Published: Apr 26, 2018
It’s your single place to instantly
discover and read the research
that matters to you.
Enjoy affordable access to
over 18 million articles from more than
15,000 peer-reviewed journals.
All for just $49/month
Query the DeepDyve database, plus search all of PubMed and Google Scholar seamlessly
Save any article or search result from DeepDyve, PubMed, and Google Scholar... all in one place.
Get unlimited, online access to over 18 million full-text articles from more than 15,000 scientific journals.
Read from thousands of the leading scholarly journals from SpringerNature, Elsevier, Wiley-Blackwell, Oxford University Press and more.
All the latest content is available, no embargo periods.
“Hi guys, I cannot tell you how much I love this resource. Incredible. I really believe you've hit the nail on the head with this site in regards to solving the research-purchase issue.”
Daniel C.
“Whoa! It’s like Spotify but for academic articles.”
@Phil_Robichaud
“I must say, @deepdyve is a fabulous solution to the independent researcher's problem of #access to #information.”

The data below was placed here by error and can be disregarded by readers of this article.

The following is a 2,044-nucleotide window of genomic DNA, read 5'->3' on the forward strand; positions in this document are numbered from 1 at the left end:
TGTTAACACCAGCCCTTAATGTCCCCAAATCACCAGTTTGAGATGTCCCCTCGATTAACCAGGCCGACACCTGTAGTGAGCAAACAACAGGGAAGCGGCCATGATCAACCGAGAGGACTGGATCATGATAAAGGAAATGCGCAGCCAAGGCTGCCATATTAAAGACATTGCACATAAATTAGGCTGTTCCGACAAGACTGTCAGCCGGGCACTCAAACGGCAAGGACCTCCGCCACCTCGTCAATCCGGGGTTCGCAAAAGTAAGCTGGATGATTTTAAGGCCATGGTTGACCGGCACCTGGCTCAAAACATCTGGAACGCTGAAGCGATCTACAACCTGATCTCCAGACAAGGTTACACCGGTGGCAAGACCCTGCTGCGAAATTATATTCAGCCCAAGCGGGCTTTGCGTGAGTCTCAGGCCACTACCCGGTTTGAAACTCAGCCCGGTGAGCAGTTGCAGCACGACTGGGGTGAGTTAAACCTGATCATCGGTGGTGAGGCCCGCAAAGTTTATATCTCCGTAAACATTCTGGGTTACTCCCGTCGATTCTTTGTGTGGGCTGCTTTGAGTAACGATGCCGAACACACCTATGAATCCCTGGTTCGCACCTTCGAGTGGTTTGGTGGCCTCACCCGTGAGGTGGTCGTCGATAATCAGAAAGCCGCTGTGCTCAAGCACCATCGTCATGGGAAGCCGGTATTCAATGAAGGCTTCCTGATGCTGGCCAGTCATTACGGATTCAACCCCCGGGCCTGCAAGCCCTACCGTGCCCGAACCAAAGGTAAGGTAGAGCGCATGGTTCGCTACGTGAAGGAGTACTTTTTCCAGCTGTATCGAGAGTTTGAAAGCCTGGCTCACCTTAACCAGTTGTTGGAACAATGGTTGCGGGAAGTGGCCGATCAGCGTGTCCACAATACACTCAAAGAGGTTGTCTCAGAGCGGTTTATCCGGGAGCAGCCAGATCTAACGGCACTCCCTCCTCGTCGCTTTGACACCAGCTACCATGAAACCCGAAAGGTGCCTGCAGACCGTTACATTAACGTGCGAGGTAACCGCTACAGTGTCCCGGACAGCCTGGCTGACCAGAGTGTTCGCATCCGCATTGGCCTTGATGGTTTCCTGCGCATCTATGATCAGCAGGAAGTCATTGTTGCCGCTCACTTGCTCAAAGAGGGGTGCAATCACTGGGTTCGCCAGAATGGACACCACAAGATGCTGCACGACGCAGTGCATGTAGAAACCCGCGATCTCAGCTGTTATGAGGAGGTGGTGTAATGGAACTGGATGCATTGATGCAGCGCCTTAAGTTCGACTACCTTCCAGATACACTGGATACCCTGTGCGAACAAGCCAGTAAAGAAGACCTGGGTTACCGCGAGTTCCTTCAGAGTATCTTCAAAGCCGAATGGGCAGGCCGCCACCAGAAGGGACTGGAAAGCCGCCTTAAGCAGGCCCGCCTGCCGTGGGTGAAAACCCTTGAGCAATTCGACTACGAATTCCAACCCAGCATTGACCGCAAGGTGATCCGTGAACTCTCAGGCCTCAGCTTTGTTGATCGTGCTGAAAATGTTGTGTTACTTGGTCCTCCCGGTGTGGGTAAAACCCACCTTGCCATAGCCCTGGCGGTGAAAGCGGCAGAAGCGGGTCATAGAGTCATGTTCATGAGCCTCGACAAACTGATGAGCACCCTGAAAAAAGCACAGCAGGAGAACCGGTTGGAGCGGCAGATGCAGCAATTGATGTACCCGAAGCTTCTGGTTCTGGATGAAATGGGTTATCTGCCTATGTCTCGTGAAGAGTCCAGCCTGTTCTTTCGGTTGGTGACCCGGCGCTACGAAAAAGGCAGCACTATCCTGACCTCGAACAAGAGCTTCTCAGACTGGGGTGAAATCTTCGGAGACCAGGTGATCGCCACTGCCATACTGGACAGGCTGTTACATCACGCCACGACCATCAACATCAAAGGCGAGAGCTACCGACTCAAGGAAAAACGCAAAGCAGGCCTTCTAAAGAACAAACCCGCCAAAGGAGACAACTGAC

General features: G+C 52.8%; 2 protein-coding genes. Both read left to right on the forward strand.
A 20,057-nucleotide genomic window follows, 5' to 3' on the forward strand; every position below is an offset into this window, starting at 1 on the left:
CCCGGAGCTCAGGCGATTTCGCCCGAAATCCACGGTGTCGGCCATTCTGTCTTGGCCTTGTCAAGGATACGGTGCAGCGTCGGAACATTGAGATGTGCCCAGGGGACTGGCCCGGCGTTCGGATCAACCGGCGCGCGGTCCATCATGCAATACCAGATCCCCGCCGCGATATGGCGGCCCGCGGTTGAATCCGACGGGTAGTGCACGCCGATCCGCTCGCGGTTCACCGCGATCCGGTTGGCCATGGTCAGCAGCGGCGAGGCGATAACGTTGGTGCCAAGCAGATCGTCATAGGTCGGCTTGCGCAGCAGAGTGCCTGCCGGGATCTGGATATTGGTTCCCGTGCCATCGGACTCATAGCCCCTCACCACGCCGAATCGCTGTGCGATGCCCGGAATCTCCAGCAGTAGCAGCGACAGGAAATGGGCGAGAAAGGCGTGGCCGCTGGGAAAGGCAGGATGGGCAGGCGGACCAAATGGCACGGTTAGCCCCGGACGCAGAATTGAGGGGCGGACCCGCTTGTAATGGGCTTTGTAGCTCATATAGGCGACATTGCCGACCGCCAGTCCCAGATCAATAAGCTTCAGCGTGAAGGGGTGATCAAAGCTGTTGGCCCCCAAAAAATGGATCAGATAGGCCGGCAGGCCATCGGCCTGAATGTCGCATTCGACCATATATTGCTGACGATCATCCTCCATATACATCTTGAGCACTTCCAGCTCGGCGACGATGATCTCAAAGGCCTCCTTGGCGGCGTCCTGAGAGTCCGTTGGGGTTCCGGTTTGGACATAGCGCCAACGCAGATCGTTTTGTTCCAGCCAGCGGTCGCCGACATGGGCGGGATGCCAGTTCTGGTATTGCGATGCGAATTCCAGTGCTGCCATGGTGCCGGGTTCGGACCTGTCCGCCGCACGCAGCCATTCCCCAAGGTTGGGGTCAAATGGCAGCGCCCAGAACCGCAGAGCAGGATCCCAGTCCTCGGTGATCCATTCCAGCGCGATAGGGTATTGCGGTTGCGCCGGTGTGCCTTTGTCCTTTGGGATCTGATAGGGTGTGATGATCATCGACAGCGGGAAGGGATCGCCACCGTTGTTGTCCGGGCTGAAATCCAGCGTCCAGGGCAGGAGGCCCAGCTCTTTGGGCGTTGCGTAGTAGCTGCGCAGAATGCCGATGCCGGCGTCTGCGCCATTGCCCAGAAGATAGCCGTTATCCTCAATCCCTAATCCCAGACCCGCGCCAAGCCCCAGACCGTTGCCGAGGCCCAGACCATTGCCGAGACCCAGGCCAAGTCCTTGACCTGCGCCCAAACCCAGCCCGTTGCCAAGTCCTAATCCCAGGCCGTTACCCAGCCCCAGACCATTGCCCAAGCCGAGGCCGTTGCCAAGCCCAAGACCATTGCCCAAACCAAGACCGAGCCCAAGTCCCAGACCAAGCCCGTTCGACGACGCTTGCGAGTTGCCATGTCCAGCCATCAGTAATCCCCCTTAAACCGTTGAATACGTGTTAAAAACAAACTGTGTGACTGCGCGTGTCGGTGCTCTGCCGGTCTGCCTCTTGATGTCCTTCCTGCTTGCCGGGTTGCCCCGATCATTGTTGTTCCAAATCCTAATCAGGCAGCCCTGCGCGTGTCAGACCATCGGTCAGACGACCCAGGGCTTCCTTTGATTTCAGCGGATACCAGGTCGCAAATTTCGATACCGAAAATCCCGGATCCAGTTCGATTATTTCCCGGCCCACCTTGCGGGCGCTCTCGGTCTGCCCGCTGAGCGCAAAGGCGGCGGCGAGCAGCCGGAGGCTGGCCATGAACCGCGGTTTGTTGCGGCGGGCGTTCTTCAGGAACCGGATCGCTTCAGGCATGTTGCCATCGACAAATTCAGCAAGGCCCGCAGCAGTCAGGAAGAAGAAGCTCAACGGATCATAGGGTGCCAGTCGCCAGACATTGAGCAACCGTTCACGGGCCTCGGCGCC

@deepthiw
“My last article couldn't be possible without the platform @deepdyve that makes journal papers cheaper.”
@JoseServera
DeepDyve Freelancer | DeepDyve Pro | |
---|---|---|
Price | FREE | $49/month |
Save searches from | ||
Create lists to | ||
Export lists, citations | ||
Read DeepDyve articles | Abstract access only | Unlimited access to over |
20 pages / month | ||
PDF Discount | 20% off | |
Read and print from thousands of top scholarly journals.
Already have an account? Log in
Bookmark this article. You can see your Bookmarks on your DeepDyve Library.
To save an article, log in first, or sign up for a DeepDyve account if you don’t already have one.
Copy and paste the desired citation format or use the link below to download a file formatted for EndNote
EndNote
Export to EndNoteAll DeepDyve websites use cookies to improve your online experience. They were placed on your computer when you launched this website. You can change your cookie settings through your browser.
ok to continue